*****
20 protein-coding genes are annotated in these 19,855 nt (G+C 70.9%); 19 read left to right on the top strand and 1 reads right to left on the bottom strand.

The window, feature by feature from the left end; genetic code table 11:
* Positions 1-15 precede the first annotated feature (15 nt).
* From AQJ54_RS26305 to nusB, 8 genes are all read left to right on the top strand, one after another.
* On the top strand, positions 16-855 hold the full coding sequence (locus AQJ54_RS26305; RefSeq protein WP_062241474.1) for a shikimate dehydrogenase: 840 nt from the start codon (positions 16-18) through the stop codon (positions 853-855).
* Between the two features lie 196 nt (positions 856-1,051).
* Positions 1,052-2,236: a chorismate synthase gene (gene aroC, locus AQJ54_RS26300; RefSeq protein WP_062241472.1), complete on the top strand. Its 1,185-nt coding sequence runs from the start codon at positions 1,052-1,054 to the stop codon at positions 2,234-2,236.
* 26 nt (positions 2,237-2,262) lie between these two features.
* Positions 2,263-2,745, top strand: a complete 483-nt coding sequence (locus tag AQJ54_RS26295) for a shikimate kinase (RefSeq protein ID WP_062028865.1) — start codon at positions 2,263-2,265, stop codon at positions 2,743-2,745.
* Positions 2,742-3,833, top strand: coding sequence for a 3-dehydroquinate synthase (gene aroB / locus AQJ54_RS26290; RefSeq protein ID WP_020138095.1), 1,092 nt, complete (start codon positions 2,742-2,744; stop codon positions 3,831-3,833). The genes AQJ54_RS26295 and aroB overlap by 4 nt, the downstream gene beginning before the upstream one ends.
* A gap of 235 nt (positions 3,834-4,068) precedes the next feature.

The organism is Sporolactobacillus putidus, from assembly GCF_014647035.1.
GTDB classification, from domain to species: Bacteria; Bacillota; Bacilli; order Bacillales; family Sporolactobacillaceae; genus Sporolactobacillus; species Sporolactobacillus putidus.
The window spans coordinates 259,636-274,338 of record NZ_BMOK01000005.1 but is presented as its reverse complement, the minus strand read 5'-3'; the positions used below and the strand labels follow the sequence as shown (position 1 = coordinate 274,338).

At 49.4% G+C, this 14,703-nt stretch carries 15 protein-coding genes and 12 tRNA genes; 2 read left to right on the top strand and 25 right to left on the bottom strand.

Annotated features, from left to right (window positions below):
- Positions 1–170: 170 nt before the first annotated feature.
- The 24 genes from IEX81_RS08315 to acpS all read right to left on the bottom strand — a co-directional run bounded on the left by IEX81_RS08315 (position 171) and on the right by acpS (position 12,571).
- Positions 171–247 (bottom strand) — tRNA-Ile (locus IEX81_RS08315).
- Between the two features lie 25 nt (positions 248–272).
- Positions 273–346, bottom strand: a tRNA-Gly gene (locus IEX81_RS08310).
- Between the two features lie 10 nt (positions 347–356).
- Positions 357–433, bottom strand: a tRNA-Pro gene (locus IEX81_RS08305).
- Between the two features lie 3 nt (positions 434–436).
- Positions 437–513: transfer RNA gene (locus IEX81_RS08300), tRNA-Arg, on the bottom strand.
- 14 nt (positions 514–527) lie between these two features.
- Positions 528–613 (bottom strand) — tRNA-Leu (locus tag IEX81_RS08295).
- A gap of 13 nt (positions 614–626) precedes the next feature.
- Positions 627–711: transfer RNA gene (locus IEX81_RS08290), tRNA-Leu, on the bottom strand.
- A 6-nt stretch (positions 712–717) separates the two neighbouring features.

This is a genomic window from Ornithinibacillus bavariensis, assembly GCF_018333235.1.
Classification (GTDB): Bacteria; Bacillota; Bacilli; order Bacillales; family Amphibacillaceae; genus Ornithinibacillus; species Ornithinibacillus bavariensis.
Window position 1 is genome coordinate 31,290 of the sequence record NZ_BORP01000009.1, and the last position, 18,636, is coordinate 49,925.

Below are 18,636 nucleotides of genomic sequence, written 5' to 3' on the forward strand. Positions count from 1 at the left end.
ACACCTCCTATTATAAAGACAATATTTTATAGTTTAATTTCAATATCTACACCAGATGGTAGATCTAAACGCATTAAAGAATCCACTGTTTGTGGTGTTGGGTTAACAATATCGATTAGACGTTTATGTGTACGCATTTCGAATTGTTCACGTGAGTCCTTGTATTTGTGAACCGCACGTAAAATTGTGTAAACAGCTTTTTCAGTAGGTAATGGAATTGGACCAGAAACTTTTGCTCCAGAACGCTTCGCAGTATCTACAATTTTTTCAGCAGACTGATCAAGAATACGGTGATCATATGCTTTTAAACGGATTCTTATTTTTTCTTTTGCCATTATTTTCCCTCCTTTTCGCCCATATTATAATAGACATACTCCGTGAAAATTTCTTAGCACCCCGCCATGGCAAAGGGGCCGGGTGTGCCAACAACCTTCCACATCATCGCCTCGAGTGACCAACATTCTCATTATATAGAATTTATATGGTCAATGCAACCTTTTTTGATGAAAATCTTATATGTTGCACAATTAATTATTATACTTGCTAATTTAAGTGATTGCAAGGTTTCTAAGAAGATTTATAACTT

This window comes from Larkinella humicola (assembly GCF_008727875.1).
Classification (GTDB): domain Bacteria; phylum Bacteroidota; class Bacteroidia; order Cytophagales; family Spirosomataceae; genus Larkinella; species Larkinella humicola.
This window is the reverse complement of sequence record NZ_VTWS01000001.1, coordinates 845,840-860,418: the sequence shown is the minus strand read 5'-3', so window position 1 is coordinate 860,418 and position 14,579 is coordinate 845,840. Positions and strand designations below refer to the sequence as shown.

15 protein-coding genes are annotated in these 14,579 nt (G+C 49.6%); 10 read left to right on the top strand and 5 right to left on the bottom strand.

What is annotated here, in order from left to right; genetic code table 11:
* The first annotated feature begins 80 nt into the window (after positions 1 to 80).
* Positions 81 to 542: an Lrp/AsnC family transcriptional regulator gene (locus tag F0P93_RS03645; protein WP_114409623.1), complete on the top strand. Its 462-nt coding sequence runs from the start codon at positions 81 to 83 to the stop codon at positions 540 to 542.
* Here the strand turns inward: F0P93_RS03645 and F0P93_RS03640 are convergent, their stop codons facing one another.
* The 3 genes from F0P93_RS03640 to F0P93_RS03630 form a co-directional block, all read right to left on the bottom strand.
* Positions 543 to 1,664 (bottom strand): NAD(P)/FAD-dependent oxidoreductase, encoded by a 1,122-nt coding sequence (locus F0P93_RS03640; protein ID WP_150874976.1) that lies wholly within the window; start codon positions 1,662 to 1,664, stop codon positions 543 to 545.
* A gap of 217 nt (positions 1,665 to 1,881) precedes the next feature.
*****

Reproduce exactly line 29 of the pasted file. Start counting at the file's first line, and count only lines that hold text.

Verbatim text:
- Positions 627–711: transfer RNA gene (locus IEX81_RS08290), tRNA-Leu, on the bottom strand.